Albert Gombault

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Albert Gombault (wood engraving from the Collection BIU Santé Médecine)

François Alexis Albert Gombault (2 October 1844 – 23 September 1904) was a French neurologist who was a native of Orléans.

He studied medicine in Paris, where he was a student and collaborator of Jean-Martin Charcot (1825–1893). From 1887, he was associated with the Hospice d'Ivry, and for years served as chef de travaux in the pathological anatomy laboratory of Victor André Cornil (1837–1908).

In 1880, Gombault published an early description involving a type of hypertrophic neuritis that was later known as Dejerine–Sottas syndrome. With Charcot, he performed important research of obstructive biliary cirrhosis.[1] In 1877, he published Etude sur la sclérose latérale amyotrophique, a study on "Charcot disease", better known as amyotrophic lateral sclerosis (ALS).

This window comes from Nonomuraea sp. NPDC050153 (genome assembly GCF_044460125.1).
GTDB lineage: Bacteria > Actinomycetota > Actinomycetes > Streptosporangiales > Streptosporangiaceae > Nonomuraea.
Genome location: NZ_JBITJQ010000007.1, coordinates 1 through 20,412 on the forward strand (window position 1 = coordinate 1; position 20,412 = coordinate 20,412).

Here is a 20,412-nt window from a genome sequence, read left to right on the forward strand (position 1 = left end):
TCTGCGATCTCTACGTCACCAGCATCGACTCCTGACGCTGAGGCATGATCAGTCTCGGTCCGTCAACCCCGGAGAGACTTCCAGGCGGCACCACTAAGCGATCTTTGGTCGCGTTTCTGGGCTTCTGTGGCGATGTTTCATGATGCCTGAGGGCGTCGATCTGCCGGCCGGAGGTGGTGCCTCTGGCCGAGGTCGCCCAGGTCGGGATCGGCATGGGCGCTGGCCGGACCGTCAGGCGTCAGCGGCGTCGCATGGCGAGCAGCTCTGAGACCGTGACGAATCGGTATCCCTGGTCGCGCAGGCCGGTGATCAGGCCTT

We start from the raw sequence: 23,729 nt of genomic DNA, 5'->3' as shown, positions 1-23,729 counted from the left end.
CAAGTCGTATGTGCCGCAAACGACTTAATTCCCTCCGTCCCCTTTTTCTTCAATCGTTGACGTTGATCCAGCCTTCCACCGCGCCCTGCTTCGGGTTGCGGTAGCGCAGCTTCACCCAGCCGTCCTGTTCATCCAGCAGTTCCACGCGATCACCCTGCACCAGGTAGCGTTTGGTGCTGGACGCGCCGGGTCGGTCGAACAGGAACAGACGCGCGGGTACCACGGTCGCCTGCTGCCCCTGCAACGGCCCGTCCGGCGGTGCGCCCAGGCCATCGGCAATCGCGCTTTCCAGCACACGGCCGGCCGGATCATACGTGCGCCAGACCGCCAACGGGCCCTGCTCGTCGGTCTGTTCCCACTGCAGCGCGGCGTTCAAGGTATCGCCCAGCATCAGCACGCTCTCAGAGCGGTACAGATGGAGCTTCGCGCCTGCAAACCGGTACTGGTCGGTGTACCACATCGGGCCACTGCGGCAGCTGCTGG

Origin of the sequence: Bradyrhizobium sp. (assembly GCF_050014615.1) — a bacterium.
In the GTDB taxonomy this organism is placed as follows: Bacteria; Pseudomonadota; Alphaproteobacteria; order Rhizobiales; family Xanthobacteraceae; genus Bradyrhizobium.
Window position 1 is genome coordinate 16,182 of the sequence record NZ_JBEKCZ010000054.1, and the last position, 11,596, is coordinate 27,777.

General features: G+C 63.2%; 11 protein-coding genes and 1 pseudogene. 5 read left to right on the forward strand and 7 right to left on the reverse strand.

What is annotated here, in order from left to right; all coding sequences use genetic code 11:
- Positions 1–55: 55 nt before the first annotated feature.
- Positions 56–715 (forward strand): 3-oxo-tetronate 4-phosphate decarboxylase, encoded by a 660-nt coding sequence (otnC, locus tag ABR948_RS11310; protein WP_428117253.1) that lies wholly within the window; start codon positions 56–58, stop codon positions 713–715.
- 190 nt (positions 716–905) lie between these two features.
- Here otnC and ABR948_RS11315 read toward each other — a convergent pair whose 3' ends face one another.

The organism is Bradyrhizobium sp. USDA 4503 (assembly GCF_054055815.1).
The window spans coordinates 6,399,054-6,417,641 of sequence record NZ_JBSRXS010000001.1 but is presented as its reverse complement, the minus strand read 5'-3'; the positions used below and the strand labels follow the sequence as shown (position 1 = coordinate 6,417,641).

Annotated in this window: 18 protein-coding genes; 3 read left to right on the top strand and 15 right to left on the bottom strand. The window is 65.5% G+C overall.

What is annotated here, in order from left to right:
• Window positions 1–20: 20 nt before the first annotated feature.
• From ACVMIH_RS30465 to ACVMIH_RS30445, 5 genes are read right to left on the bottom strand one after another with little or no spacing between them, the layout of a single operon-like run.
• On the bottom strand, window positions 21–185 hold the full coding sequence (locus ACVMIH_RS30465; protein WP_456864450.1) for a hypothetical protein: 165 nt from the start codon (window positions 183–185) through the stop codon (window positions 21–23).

Eponyms associated with Gombault[edit]

  • Charcot–Gombault necrosis: a biliary infarct, which is a late-stage complication of extra-hepatic cholestasis. (Eponym known from historical literature).
  • Gombault–Philippe triangle: a triangular field formed in the conus medullaris by the fibers of the septomarginal tract. Named with pathologist Claudien Philippe (1866–1903).

See also[edit]